Homological rotor code[1] 

Description

A homological quantum rotor code is an extension of analog stabilizer codes to rotors. The code is stabilized by a continuous group of rotor \(X\)-type and \(Z\)-type generalized Pauli operators. Codes are formulated using an extension of the qubit CSS-to-homology correspondence to rotors. The homology group of the logical operators has a torsion component because the chain complexes are defined over the ring of integers, which yields codes with finite logical dimension, i.e., encoding logical qudits instead of only logical rotors. Such finite-dimensional encodings are not possible with analog stabilizer codes.

A homological rotor code encoding \(k\) logical rotors and a \(q\)-dimensional logical qudit is denoted as \([[n,(k,q)]]_{\mathbb{Z}}\) or \([[n,(k,q),(d_X,\delta_Z)]]_{\mathbb{Z}}\), where \(d_X\) and \(\delta_Z\) are the code's \(X\) and \(Z\) distances, respectively. The subscript \(\mathbb{Z}\) refers to the label used for the rotor's angular momentum, but shifts in the dual angular position degree of freedom are also used to construct stabilizers (the altenative subscript \(U(1)\) is used in some cases).

The stabilizer group is defined using two integer matrices \(H_X\in\mathbb{Z}^{r_X\times n}\) and \(H_Z\in\mathbb{Z}^{r_Z\times n}\) which are such that \begin{align} H_XH_Z^T = 0.\label{eq:commutation} \tag*{(1)}\end{align} The stabilizer is then defined as \begin{align} \mathsf{S}=\left\langle e^{-i\boldsymbol{s}H_{X}\cdot\hat{\boldsymbol{L}}}e^{i\boldsymbol{\varphi}H_{Z}\cdot\hat{\boldsymbol{\phi}}}\middle\vert\forall\boldsymbol{s}\in\mathbb{Z}^{r_{X}},\forall\boldsymbol{\varphi}\in U(1)^{r_{Z}}\right\rangle .\label{eq:stabilizer} \tag*{(2)}\end{align} The condition (1) ensures that \(\mathsf{S}\) has a common +1 eigenspace.

As with CSS codes, there is a natural connection to a length-3 integer chain complexes, \begin{align} \mathcal{A}:~\mathbb{Z}^{r_X} \xrightarrow{H_X} \mathbb{Z}^n \xrightarrow{H_Z^T} \mathbb{Z}^{r_Z}~, \tag*{(3)}\end{align} whose middle homology group describes the logical \(X\) operators fo the code. The logical \(Z\) operators are defined by the middle cohomology group where the cohomology is taken with phase coefficients, \(\mathbb{T} = \mathbb{R}/2\pi\mathbb{Z}\), \begin{align} \mathcal{A}^*:~\mathbb{T}^{r_X} \xleftarrow{H_X^T} \mathbb{T}^n \xleftarrow{H_Z} \mathbb{T}^{r_Z}. \tag*{(4)}\end{align}

The logical subspace can contain logical rotors as well as logical qudits. The former correspond to the so called free part of the homology group while the latter correspond to the torsion part, \begin{align} H_1(\mathcal{A},\mathbb{Z}) = \mathbb{Z}^{k^\prime}\oplus\mathbb{Z}_{d_1}\oplus\cdots\oplus\mathbb{Z}_{d_{k^{\prime\prime}}}. \tag*{(5)}\end{align}

Protection

The \(X\) distance \(d_X\) of a code is the (slightly generalized notion of) weight of the smallest logical operator constructed out of angular position shifts. The \(Z\) distance \(\delta_Z\) depends on whether or not the code encodes logical rotors, but a similar notion exists in the case of only a logical qudit encoding. One can extend the idea of disjointness [2] to rotors to obtain distance bounds [1].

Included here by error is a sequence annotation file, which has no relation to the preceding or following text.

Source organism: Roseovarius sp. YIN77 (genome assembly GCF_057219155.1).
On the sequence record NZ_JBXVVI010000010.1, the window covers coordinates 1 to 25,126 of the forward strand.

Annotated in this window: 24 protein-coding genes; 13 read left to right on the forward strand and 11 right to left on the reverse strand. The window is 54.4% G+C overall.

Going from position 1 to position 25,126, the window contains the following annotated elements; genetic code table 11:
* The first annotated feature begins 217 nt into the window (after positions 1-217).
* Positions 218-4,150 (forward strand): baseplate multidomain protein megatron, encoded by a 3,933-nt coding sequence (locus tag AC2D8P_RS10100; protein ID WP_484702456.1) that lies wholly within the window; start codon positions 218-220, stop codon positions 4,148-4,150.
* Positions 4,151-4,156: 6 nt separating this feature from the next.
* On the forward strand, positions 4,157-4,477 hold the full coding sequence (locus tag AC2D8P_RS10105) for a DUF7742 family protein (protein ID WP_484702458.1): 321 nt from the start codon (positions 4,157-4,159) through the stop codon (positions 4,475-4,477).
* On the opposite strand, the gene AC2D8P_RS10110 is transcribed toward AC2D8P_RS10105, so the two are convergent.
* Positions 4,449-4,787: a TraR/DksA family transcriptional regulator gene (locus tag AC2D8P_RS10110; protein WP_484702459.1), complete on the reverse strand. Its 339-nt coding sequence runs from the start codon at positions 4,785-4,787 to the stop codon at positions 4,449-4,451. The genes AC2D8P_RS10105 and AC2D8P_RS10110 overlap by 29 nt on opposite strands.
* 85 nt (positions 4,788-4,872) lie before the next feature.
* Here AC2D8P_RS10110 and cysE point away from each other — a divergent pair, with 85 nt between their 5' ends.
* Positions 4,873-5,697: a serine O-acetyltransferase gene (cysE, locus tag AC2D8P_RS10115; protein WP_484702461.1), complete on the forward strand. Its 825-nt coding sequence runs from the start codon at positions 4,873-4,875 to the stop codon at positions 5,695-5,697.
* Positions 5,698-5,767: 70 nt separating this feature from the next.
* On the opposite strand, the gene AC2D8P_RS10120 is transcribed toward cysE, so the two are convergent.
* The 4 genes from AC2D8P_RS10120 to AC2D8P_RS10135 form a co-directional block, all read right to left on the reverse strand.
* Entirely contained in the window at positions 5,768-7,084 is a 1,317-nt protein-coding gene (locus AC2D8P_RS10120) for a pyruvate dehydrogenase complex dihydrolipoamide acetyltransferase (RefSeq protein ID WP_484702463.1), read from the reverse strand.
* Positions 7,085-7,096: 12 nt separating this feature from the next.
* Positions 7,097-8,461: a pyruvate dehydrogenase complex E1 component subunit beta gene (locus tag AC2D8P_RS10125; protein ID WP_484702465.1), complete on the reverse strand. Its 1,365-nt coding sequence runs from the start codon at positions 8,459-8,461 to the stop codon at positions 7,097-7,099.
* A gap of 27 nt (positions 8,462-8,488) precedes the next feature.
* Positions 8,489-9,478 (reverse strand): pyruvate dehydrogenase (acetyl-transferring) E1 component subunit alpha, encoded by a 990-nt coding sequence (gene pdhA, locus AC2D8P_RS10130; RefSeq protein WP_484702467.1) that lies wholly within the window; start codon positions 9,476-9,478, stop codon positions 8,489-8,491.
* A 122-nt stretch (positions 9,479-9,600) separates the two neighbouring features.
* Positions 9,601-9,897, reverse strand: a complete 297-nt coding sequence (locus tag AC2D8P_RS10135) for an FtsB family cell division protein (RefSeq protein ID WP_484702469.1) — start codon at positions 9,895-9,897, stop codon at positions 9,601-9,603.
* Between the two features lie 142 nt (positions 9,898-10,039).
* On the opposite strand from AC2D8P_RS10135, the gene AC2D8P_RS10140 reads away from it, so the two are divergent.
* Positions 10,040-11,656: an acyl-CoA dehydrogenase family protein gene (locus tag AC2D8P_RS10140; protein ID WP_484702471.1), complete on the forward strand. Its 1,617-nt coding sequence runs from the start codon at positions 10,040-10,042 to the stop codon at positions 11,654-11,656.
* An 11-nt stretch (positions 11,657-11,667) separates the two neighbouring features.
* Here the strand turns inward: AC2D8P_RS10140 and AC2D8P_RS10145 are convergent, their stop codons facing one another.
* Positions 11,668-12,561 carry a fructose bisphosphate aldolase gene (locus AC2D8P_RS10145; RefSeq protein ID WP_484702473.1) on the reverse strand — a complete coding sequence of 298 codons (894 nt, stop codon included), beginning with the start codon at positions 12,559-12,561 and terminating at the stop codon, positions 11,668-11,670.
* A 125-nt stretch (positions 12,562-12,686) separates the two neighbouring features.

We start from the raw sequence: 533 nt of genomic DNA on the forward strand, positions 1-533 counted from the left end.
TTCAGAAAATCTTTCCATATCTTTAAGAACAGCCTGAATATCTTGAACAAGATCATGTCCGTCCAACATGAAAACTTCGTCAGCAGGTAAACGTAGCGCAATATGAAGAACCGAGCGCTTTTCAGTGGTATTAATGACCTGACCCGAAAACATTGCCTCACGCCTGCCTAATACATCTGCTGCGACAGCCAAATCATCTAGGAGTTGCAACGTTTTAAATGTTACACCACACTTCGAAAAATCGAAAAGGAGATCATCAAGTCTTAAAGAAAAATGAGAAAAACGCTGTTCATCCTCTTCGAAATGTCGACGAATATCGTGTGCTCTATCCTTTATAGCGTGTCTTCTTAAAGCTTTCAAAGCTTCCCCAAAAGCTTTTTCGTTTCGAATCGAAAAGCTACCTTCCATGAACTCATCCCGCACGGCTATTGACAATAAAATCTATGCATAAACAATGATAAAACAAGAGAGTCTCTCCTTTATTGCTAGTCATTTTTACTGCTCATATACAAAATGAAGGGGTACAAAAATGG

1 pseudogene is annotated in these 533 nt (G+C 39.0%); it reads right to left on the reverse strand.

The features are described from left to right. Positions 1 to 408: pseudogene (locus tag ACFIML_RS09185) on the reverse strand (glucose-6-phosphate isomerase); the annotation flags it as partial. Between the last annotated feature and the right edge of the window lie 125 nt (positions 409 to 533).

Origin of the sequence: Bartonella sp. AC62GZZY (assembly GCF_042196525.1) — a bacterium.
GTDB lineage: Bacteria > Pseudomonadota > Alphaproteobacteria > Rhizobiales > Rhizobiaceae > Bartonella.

Transversal Gates

All generalized Pauli gates are realized transversally.

Gates

Some logical gates come from the rotor Clifford group [3].

Notes

A Sage notebook to look at small examples can be found in github.com/cianibegood/quantum-rotor-codes.

Parents

Children

Cousins

  • Homological number-phase code — Homological number-phase codes are mappings of homological rotor codes into harmonic oscillators. Codewords of both codes are right eigenstates of powers of Susskind–Glogower phase operators and bosonic rotation operators, with the semigroup of the former (latter) continuous (discrete).
  • Qudit cubic code — The qudit cubic code can be generalized to rotors [4,5].

References

[1]
C. Vuillot, A. Ciani, and B. M. Terhal, “Homological Quantum Rotor Codes: Logical Qubits from Torsion”, (2023) arXiv:2303.13723
[2]
T. Jochym-O’Connor, A. Kubica, and T. J. Yoder, “Disjointness of Stabilizer Codes and Limitations on Fault-Tolerant Logical Gates”, Physical Review X 8, (2018) arXiv:1710.07256 DOI
[3]
Y. Xu, Y. Wang, and V. V. Albert, “Clifford operations and homological codes for rotors and oscillators”, (2024) arXiv:2311.07679
[4]
J. Haah, Two generalizations of the cubic code model, KITP Conference: Frontiers of Quantum Information Physics, UCSB, Santa Barbara, CA.
[5]
V. V. Albert, S. Pascazio, and M. H. Devoret, “General phase spaces: from discrete variables to rotor and continuum limits”, Journal of Physics A: Mathematical and Theoretical 50, 504002 (2017) arXiv:1709.04460 DOI
Page edit log

Your contribution is welcome!

on github.com (edit & pull request)— see instructions

edit on this site

Zoo Code ID: homological_rotor

Cite as:
“Homological rotor code”, The Error Correction Zoo (V. V. Albert & P. Faist, eds.), 2023. https://errorcorrectionzoo.org/c/homological_rotor
BibTeX:
@incollection{eczoo_homological_rotor, title={Homological rotor code}, booktitle={The Error Correction Zoo}, year={2023}, editor={Albert, Victor V. and Faist, Philippe}, url={https://errorcorrectionzoo.org/c/homological_rotor} }
Share via:
Twitter | Mastodon |  | E-mail
Permanent link:
https://errorcorrectionzoo.org/c/homological_rotor

Cite as:

“Homological rotor code”, The Error Correction Zoo (V. V. Albert & P. Faist, eds.), 2023. https://errorcorrectionzoo.org/c/homological_rotor

Github: https://github.com/errorcorrectionzoo/eczoo_data/edit/main/codes/quantum/groups/rotors/stabilizer/css/homological_rotor.yml.